The 8th grade English Language Arts program is a culmination of the skills learned in the previous middle school curriculum. Students are held to a high standard in this literature-based program and are rigorously prepared for the high school English experience. Students read and discuss literature and are expected to respond to material through creative and analytical writing as well as in an oral format. Incorporated into the writing curriculum is a review of essay structure.
Students then hone and perfect the four- and five-paragraph essay to respond to questions about their reading. In addition to literature, there is a comprehensive skills program that focuses on strengthening students’ vocabulary, grammar, and spelling. Students will be given the New York State ELA exam in January. Below, find some of the specific program components:
Literary Analysis and Reading Skills
Students continue to enrich their literary knowledge through novels in the 8th grade curriculum. Some of the texts read include, The Cay, To Kill a Mockingbird, The Contender, Taking Sides, The Diary of Anne Frank, Hatchet, Halfway to the Sky, The Old Man and the Sea, A Raisin in the Sun and Hamlet. In addition, students read a litany of comprehensive short stories. Students engage in a range of activities in order to explore the pieces read, including literature circles, cooperative learning, and project-based field work. Students also read assorted literature genres throughout the year. The Language of Literature textbooks are utilized for reading additional short stories, plays, newspaper articles, and poems. The textbooks are also utilized to teach grammar and literary concepts, such as irony, conflict, characterization, and more.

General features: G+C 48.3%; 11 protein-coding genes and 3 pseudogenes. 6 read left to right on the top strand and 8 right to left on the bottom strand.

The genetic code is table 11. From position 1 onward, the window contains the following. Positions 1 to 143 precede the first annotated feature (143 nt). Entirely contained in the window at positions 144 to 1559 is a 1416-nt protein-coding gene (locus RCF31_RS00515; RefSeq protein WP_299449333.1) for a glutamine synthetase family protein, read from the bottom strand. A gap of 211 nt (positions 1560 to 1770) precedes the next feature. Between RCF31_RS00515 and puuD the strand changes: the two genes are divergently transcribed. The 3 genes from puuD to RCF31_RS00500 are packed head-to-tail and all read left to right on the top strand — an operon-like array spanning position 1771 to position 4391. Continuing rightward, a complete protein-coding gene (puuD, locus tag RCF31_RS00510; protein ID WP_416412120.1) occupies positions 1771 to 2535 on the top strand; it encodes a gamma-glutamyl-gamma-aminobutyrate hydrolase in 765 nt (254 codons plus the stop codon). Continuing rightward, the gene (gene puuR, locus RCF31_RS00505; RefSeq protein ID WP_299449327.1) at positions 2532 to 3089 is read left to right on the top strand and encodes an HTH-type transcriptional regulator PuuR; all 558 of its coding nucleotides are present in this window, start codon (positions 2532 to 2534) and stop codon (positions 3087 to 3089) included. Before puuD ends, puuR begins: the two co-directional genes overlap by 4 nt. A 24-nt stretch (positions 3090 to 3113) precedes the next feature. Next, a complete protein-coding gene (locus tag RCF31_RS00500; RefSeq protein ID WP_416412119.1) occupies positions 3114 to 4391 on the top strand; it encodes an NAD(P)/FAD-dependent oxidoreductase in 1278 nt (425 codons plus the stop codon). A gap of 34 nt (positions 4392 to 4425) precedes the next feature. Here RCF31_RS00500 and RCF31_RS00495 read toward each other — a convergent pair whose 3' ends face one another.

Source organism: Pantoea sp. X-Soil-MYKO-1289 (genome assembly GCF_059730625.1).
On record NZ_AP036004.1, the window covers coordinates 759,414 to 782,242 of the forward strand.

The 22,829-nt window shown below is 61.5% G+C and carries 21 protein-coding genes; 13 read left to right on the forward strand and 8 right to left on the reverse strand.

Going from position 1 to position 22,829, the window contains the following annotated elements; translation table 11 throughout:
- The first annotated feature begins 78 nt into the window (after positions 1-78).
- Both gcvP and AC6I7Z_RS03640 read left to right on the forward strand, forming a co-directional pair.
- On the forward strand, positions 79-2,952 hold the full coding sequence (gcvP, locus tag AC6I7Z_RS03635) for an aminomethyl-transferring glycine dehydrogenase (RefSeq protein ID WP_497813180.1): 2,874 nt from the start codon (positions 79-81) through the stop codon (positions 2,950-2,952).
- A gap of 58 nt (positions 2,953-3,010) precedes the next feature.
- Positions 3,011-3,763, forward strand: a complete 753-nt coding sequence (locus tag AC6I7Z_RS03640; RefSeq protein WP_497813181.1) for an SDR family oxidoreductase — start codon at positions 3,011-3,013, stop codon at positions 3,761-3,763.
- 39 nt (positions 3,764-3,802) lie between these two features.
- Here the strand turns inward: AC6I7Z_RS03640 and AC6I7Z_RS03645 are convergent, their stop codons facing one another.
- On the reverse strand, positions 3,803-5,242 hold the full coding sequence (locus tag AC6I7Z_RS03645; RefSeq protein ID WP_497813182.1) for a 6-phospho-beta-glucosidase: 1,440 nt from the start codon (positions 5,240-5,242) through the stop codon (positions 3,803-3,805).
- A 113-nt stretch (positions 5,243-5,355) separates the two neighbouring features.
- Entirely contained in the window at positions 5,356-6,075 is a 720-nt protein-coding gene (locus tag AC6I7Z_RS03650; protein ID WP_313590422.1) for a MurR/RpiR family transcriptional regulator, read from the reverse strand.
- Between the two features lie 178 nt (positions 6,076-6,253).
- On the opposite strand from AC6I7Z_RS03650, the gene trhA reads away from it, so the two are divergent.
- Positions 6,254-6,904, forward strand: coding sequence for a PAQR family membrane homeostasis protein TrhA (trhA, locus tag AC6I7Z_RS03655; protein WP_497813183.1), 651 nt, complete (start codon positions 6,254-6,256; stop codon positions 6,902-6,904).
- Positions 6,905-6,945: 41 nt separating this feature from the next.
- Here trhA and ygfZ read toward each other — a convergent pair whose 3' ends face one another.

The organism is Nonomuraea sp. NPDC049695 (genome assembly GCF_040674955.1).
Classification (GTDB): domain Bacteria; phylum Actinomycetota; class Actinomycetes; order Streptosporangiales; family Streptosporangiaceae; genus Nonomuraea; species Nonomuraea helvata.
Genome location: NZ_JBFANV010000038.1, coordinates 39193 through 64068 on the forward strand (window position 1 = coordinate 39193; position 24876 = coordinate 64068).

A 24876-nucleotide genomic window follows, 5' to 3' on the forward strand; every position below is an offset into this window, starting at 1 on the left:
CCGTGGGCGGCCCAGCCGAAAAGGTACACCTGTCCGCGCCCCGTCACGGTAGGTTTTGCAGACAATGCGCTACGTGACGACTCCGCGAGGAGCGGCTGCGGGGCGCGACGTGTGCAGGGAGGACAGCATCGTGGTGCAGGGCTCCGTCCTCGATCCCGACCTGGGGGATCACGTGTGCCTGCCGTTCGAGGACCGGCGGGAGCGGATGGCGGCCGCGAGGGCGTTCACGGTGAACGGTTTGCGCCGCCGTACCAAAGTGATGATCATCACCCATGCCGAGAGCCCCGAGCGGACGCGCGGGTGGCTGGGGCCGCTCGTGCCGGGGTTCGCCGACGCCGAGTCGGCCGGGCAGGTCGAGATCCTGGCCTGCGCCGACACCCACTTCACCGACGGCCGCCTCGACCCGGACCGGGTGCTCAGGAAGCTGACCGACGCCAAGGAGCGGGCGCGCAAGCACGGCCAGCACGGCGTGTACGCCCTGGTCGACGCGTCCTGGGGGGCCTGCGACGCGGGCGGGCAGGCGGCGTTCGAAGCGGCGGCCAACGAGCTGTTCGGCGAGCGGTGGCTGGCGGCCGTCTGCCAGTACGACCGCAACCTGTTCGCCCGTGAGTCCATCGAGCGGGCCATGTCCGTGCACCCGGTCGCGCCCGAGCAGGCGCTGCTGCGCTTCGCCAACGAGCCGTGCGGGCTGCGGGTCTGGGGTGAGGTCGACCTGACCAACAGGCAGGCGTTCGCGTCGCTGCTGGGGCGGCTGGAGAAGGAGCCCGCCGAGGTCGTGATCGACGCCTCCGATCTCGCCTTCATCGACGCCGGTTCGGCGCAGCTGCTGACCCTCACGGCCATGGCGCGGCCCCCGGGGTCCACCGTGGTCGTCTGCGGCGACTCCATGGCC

Student writing in the 8th grade is geared toward preparation for high school writing. All students keep a “response log” in which they record personal responses to text selections they read. These responses are assigned as homework; one is randomly chosen to receive a grade each week. The “response log” encourages the children to further deepen their personal understanding of the text. Students also engage in a weekly writing assignment—these range from creative to informational writing. Some examples of the weekly writing assignment would be: Eyewitness Report, Poem, Character Sketch, Cause-and-Effect essay, Comparison-and-Contrast Essay, Short Story, Research Report. Students are held to rigorous writing standards in which their mechanical writing aspects (spelling, grammar, punctuation) as well as content, comprise the overall grade. Students work on multiple drafts of a written piece, utilizing self and peer-editing skills. In the 8th grade, students work diligently on 5-paragraph essays, learn to cite sources, and complete analytical research.
Grammar lessons take place weekly. The scope of grammar instruction includes, but is not limited to, homophones, run-on sentences and fragment sentences, editing techniques, subject complements, objects of verbs, nouns as subjects and complements, nouns in phrases, reflexive and intensive pronouns, interrogatives and demonstratives, pronoun-antecedent agreement, indefinite pronoun agreement, irregular verbs, troublesome verb pairs, adjectives, predicate adjectives, adverbs, prepositional phrases, conjunctions, interjections, gerunds and gerund phrases, participles and participial phrases, infinitives and infinitive phrases, subject-verb agreement, capitalization, punctuation.